Varying and changing climatic conditions are increasingly becoming major concerns for most farmers and pastoral communities in Kenya, particularly those in the semi-arid regions. Researchers from University of Embu (UoEm) and Kenya Agricultural and Livestock Organization (KALRO), have demonstrated that ownership of radio is an important pathway for receiving climate change adaptation information that enables farming and pastoral communities to make farm level strategic and tactical decisions. Under the leadership of Dr. Mogaka Hezron of UoEm, research conducted in Machakos, Makueni and Kitui Counties revealed several pathways through which farmers and pastoral communities may use to access downscaled agro-advisories. The available choices include ICT-mediated pathways such as TV, Short-Messages Services (SMS) supported by all the major mobile telephone providers, FM Radio Stations and diverse groups, among others. The level of use of these readily available pathways was found to be dependent on the level of education, farm size and farm level agricultural productivity. Through the devolved units, it is therefore possible for county governments to plan and budget for the expansion of the existing pathways, facilitate participatory preparation of agro-advisories, and innovatively disseminate the advisories. This will enable farming and pastoral communities to make both farm-level strategic and tactical decisions. The other researchers who contributed to the study are, Dr Kwena Kizito (Senior researcher at KALRO), Dr. Samuel Ndirangu (Senior Lecturer – UoEm) and Ms Debra Onyango (Postgraduate Student at UoEm). The study was funded by the International Development Research Centre (IDRC) Canada.
The researchers demonstrated that the FM Radio dissemination was the most preferred pathway among the rural populations and more particularly the call-in stations, which facilitate interactive sessions. This is a viable option that national and county governments could exploit in disseminating downscaled agro-advisories with special emphasis on the recommended sets of technologies to be adopted for the season. This pathway was considered viable given the penetration level of radio as a media of communication. In addition, the study revealed that SMS was readily available for use, given the high mobile technology penetration. With emerging technologies and innovations on the preparation and use of climate change adaptation information in form of agro-advisories or weather-based agro-advisories, the situation may not be as gloomy as it appears. The key information contained in the agro-advisories includes, the expected on-set of the rains, its cessation, spread and intensity, fertilizer application regimes, recommended value chains and the likely returns to investment. These innovations will enable farmers and pastoral communities to take advantage of any season by maximizing on the seasonal forecasts.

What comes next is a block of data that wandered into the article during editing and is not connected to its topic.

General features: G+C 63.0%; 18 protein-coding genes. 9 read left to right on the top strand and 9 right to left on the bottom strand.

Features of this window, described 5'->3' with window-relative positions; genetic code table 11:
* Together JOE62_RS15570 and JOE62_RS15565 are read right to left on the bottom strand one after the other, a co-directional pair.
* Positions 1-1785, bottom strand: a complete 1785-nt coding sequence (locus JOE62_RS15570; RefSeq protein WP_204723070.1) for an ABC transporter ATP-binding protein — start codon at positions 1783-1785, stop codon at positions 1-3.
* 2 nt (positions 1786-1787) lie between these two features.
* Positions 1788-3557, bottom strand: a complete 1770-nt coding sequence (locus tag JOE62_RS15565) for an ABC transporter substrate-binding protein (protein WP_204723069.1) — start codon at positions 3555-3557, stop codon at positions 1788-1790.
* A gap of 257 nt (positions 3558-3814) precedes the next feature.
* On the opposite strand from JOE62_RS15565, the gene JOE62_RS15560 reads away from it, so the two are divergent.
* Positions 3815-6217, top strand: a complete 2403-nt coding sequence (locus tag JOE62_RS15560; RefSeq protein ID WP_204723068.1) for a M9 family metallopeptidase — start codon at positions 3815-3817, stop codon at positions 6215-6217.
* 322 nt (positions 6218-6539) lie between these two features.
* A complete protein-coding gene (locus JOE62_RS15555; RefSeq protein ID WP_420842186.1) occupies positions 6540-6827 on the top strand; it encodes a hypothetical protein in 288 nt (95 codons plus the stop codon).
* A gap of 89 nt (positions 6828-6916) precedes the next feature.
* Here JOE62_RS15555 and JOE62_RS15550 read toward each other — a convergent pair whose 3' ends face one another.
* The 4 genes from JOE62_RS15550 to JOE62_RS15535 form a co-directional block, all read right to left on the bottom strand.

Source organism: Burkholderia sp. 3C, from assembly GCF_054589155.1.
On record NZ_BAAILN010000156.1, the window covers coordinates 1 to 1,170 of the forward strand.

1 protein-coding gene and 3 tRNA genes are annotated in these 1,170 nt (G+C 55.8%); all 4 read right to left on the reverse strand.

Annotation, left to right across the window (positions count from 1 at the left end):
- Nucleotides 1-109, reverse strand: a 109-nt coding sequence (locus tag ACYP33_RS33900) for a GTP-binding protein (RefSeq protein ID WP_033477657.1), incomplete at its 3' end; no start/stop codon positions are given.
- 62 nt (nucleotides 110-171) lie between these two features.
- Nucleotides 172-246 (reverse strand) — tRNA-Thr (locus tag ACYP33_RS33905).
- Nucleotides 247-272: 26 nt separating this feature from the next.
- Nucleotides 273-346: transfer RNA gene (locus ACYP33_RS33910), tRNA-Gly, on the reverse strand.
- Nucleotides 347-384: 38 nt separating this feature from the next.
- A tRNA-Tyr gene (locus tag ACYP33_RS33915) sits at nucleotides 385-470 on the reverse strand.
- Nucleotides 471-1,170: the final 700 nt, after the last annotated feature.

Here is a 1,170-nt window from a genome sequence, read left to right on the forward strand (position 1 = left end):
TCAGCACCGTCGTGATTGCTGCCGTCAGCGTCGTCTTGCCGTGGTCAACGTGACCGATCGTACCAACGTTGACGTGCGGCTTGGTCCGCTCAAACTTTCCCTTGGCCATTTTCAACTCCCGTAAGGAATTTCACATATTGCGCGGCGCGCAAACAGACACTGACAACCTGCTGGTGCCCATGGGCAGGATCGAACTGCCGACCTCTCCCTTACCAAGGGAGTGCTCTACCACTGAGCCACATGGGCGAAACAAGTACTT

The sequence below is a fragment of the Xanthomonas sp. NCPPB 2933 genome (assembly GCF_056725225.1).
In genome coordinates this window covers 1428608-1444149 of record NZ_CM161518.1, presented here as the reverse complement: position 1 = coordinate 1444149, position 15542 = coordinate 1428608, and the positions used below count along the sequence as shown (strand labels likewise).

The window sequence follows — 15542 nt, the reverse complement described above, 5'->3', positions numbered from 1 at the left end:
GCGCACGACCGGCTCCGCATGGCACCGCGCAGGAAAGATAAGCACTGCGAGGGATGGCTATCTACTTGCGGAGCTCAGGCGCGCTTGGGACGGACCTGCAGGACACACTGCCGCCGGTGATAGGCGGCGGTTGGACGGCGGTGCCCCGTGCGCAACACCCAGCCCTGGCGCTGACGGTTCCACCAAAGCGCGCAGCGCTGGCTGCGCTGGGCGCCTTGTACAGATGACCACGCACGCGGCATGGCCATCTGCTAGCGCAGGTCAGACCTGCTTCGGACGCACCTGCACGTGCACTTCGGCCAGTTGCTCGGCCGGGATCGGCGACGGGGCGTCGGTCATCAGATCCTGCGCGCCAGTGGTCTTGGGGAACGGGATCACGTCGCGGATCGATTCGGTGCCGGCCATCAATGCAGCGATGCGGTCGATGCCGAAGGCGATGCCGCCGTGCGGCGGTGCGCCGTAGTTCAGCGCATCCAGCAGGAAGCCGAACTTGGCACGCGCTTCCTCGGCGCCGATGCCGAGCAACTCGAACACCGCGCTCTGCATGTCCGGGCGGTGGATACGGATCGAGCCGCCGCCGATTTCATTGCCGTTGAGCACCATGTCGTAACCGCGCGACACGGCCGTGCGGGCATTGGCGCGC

Based on the results from the study, the effect of climate variability and change may be minimised through the use of downscaled agro-advisories or weather-based advisories. It is, therefore, recommended that the county governments consider the preparation and dissemination of weather-based advisories as important factor of production that has the potential to reduce the impacts of climate change at the farm level. This article is an extract from a paper entitled “Household socio-economic factors influencing choice of agro-advisory dissemination pathways for climate change in semi-arid areas of Kenya” published by SAGE publishers sagepub.com/journals-permissions DOI: 10.1177/02666669211026005 journals.sagepub.com/home/idv